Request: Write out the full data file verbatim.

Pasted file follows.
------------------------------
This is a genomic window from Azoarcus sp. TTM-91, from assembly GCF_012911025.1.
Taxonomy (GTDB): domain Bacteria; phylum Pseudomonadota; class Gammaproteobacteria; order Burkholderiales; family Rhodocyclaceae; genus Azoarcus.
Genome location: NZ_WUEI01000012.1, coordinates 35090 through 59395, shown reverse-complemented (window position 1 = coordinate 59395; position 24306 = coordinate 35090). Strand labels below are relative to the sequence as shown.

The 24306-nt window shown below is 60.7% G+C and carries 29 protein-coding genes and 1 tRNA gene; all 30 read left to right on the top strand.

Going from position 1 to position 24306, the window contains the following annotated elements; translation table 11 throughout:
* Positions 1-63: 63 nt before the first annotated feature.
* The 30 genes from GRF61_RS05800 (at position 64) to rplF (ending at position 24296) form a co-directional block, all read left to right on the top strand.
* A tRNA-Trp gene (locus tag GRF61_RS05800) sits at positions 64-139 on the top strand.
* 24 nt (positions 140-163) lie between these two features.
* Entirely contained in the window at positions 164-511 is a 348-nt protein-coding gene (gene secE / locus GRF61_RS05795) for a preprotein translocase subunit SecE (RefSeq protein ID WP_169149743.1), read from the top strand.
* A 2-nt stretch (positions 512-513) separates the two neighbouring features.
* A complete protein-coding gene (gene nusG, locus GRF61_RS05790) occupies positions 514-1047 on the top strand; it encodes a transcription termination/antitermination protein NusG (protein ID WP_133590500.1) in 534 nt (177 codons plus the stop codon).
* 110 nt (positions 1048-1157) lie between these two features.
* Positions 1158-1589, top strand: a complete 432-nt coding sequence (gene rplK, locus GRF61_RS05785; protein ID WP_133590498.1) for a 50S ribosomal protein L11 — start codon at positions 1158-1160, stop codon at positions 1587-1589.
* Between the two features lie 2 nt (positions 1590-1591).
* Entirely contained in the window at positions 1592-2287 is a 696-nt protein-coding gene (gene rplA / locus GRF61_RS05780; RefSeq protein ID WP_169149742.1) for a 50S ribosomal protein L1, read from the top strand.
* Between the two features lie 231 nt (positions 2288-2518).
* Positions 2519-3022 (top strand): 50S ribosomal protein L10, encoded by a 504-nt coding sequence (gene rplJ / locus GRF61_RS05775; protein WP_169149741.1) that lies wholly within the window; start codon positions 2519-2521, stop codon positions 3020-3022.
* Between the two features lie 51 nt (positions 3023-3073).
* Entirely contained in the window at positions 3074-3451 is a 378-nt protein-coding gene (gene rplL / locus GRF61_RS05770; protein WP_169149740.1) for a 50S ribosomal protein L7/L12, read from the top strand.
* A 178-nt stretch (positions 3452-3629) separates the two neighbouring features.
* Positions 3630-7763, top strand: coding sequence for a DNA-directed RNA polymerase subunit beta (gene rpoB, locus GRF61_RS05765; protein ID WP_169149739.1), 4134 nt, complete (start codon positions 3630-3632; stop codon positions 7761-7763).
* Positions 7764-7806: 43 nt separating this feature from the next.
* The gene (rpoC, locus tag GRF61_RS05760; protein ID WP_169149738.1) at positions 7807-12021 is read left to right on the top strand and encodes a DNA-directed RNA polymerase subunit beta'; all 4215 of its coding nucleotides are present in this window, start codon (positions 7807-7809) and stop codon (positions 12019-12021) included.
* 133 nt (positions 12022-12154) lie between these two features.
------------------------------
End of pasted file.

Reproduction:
This is a genomic window from Azoarcus sp. TTM-91, from assembly GCF_012911025.1.
Taxonomy (GTDB): domain Bacteria; phylum Pseudomonadota; class Gammaproteobacteria; order Burkholderiales; family Rhodocyclaceae; genus Azoarcus.
Genome location: NZ_WUEI01000012.1, coordinates 35090 through 59395, shown reverse-complemented (window position 1 = coordinate 59395; position 24306 = coordinate 35090). Strand labels below are relative to the sequence as shown.

The 24306-nt window shown below is 60.7% G+C and carries 29 protein-coding genes and 1 tRNA gene; all 30 read left to right on the top strand.

Going from position 1 to position 24306, the window contains the following annotated elements; translation table 11 throughout:
* Positions 1-63: 63 nt before the first annotated feature.
* The 30 genes from GRF61_RS05800 (at position 64) to rplF (ending at position 24296) form a co-directional block, all read left to right on the top strand.
* A tRNA-Trp gene (locus tag GRF61_RS05800) sits at positions 64-139 on the top strand.
* 24 nt (positions 140-163) lie between these two features.
* Entirely contained in the window at positions 164-511 is a 348-nt protein-coding gene (gene secE / locus GRF61_RS05795) for a preprotein translocase subunit SecE (RefSeq protein ID WP_169149743.1), read from the top strand.
* A 2-nt stretch (positions 512-513) separates the two neighbouring features.
* A complete protein-coding gene (gene nusG, locus GRF61_RS05790) occupies positions 514-1047 on the top strand; it encodes a transcription termination/antitermination protein NusG (protein ID WP_133590500.1) in 534 nt (177 codons plus the stop codon).
* 110 nt (positions 1048-1157) lie between these two features.
* Positions 1158-1589, top strand: a complete 432-nt coding sequence (gene rplK, locus GRF61_RS05785; protein ID WP_133590498.1) for a 50S ribosomal protein L11 — start codon at positions 1158-1160, stop codon at positions 1587-1589.
* Between the two features lie 2 nt (positions 1590-1591).
* Entirely contained in the window at positions 1592-2287 is a 696-nt protein-coding gene (gene rplA / locus GRF61_RS05780; RefSeq protein ID WP_169149742.1) for a 50S ribosomal protein L1, read from the top strand.
* Between the two features lie 231 nt (positions 2288-2518).
* Positions 2519-3022 (top strand): 50S ribosomal protein L10, encoded by a 504-nt coding sequence (gene rplJ / locus GRF61_RS05775; protein WP_169149741.1) that lies wholly within the window; start codon positions 2519-2521, stop codon positions 3020-3022.
* Between the two features lie 51 nt (positions 3023-3073).
* Entirely contained in the window at positions 3074-3451 is a 378-nt protein-coding gene (gene rplL / locus GRF61_RS05770; protein WP_169149740.1) for a 50S ribosomal protein L7/L12, read from the top strand.
* A 178-nt stretch (positions 3452-3629) separates the two neighbouring features.
* Positions 3630-7763, top strand: coding sequence for a DNA-directed RNA polymerase subunit beta (gene rpoB, locus GRF61_RS05765; protein ID WP_169149739.1), 4134 nt, complete (start codon positions 3630-3632; stop codon positions 7761-7763).
* Positions 7764-7806: 43 nt separating this feature from the next.
* The gene (rpoC, locus tag GRF61_RS05760; protein ID WP_169149738.1) at positions 7807-12021 is read left to right on the top strand and encodes a DNA-directed RNA polymerase subunit beta'; all 4215 of its coding nucleotides are present in this window, start codon (positions 7807-7809) and stop codon (positions 12019-12021) included.
* 133 nt (positions 12022-12154) lie between these two features.